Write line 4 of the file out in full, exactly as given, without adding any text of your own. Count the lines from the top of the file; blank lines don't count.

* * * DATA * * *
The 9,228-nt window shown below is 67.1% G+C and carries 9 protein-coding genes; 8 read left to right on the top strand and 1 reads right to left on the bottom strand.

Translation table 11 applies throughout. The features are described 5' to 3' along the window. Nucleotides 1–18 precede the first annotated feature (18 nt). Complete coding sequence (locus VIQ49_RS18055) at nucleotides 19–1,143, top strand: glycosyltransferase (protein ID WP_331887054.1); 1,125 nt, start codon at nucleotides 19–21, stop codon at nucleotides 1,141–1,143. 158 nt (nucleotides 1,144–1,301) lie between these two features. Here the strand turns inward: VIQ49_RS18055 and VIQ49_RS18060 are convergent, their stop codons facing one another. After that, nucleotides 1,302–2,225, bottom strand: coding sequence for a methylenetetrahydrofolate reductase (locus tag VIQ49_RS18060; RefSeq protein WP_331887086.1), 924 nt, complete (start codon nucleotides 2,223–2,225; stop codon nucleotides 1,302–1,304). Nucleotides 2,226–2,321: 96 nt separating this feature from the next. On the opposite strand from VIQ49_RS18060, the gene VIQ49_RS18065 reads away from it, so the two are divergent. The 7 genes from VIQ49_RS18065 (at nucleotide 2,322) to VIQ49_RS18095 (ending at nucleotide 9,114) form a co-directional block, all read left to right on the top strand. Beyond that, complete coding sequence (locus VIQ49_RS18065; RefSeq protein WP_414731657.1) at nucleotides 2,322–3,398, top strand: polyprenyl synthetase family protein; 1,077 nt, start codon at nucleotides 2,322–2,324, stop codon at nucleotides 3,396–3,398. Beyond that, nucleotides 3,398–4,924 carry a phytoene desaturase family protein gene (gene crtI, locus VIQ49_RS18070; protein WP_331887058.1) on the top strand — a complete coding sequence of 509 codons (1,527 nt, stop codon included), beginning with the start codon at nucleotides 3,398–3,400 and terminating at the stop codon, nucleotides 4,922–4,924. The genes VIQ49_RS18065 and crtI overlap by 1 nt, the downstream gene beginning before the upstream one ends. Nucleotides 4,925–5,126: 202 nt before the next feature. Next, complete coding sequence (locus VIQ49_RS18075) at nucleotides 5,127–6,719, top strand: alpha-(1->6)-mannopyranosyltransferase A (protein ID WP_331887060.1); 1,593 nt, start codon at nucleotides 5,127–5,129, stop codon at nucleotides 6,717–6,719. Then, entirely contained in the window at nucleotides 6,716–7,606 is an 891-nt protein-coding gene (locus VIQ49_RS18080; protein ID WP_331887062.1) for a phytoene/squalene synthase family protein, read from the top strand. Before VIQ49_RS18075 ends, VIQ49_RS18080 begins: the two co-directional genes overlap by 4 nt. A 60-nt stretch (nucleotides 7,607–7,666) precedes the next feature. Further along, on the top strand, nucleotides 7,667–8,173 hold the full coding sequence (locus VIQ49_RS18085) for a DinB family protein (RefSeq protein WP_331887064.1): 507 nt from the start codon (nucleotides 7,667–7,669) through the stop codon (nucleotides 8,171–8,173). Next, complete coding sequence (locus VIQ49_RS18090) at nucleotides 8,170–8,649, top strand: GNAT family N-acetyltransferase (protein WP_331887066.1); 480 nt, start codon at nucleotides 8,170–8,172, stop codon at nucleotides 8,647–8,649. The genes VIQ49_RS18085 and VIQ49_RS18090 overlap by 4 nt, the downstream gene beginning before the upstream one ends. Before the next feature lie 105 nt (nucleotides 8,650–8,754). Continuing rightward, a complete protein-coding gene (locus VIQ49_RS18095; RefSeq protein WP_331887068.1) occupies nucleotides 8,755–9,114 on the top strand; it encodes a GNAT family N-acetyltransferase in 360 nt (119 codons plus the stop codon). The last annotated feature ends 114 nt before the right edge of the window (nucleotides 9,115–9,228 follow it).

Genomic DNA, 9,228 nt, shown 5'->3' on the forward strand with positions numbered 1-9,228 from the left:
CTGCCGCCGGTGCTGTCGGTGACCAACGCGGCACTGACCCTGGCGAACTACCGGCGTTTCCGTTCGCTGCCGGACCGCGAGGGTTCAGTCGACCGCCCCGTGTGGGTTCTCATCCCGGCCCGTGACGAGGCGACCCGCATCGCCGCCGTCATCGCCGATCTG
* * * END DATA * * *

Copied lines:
CTGCCGCCGGTGCTGTCGGTGACCAACGCGGCACTGACCCTGGCGAACTACCGGCGTTTCCGTTCGCTGCCGGACCGCGAGGGTTCAGTCGACCGCCCCGTGTGGGTTCTCATCCCGGCCCGTGACGAGGCGACCCGCATCGCCGCCGTCATCGCCGATCTG